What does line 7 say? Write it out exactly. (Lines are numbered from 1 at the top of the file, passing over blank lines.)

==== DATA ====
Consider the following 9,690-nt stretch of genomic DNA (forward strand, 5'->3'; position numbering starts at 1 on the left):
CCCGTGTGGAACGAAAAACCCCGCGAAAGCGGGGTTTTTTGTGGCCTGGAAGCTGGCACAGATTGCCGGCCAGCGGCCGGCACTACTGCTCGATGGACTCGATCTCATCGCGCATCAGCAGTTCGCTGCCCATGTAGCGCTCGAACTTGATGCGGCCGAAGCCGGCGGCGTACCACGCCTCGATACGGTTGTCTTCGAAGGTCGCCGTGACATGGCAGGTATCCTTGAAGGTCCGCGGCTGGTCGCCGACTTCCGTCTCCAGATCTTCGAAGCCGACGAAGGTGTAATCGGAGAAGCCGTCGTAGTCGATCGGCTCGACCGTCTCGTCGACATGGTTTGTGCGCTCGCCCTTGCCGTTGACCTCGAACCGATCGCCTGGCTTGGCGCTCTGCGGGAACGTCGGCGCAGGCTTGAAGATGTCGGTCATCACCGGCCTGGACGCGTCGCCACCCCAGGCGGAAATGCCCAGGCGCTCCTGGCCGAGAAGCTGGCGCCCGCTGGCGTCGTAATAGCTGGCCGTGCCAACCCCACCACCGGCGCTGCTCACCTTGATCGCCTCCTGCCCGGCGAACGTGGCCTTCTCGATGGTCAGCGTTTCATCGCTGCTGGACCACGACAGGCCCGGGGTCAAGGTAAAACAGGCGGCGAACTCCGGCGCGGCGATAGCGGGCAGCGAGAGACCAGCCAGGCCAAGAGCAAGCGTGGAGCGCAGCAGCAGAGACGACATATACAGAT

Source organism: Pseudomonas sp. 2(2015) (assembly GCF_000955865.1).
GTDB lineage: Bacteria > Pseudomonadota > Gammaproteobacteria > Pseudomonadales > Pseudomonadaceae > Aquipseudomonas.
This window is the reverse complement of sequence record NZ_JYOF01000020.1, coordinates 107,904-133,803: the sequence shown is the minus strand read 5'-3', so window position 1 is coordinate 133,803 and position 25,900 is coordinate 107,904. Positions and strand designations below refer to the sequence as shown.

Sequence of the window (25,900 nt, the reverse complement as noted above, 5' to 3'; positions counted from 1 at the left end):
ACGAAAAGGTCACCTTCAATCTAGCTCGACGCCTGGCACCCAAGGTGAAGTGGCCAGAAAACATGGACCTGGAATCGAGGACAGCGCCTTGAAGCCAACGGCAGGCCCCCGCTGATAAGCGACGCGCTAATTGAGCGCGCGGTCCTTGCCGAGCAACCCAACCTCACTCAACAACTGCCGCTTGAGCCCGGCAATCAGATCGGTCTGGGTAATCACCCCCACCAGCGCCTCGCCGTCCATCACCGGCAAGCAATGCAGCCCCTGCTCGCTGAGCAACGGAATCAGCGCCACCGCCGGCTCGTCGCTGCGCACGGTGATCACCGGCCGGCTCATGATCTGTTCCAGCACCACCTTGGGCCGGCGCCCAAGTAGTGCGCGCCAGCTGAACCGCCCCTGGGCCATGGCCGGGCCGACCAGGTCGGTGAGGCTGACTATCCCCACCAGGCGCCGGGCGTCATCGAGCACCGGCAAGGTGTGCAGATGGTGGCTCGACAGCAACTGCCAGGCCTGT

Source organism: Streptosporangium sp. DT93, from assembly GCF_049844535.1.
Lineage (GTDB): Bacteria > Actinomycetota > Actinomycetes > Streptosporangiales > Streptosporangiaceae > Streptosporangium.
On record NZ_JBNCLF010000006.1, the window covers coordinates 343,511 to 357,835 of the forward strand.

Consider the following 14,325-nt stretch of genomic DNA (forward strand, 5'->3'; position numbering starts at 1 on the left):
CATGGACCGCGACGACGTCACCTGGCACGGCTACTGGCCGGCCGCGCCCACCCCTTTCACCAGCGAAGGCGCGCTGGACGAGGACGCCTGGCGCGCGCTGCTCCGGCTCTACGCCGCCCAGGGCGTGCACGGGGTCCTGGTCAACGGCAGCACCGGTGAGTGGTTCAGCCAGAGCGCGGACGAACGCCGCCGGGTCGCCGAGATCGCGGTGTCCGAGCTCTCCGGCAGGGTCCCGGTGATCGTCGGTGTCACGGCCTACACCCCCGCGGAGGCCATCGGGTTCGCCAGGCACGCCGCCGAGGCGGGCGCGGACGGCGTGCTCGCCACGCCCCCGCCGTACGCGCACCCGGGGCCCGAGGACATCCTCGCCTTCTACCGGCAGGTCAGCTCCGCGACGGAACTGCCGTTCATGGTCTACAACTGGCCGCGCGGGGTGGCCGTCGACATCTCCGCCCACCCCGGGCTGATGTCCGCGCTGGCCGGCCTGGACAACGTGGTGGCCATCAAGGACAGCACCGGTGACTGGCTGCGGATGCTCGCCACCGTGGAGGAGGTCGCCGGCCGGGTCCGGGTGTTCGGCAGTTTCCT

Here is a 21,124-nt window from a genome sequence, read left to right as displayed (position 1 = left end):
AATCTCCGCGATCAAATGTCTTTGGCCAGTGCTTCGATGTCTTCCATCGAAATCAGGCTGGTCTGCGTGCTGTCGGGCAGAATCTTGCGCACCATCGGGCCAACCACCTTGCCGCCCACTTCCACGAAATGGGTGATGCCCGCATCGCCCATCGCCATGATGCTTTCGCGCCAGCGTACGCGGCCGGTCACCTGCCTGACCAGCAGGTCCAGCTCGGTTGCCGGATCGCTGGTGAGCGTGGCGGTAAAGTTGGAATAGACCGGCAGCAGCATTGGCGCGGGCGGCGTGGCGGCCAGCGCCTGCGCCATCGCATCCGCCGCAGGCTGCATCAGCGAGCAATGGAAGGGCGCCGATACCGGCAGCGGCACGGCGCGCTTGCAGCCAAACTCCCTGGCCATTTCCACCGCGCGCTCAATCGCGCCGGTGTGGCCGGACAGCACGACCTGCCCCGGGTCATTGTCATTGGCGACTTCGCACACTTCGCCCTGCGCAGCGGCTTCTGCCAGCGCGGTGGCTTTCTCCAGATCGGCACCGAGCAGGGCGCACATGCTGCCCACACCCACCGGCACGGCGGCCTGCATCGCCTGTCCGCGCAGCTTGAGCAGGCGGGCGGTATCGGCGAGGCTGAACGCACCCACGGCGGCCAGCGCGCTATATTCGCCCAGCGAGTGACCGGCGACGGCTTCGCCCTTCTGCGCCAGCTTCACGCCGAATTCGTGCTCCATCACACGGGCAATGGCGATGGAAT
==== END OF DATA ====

ACGAAAAGGTCACCTTCAATCTAGCTCGACGCCTGGCACCCAAGGTGAAGTGGCCAGAAAACATGGACCTGGAATCGAGGACAGCGCCTTGAAGCCAACGGCAGGCCCCCGCTGATAAGCGACGCGCTAATTGAGCGCGCGGTCCTTGCCGAGCAACCCAACCTCACTCAACAACTGCCGCTTGAGCCCGGCAATCAGATCGGTCTGGGTAATCACCCCCACCAGCGCCTCGCCGTCCATCACCGGCAAGCAATGCAGCCCCTGCTCGCTGAGCAACGGAATCAGCGCCACCGCCGGCTCGTCGCTGCGCACGGTGATCACCGGCCGGCTCATGATCTGTTCCAGCACCACCTTGGGCCGGCGCCCAAGTAGTGCGCGCCAGCTGAACCGCCCCTGGGCCATGGCCGGGCCGACCAGGTCGGTGAGGCTGACTATCCCCACCAGGCGCCGGGCGTCATCGAGCACCGGCAAGGTGTGCAGATGGTGGCTCGACAGCAACTGCCAGGCCTGT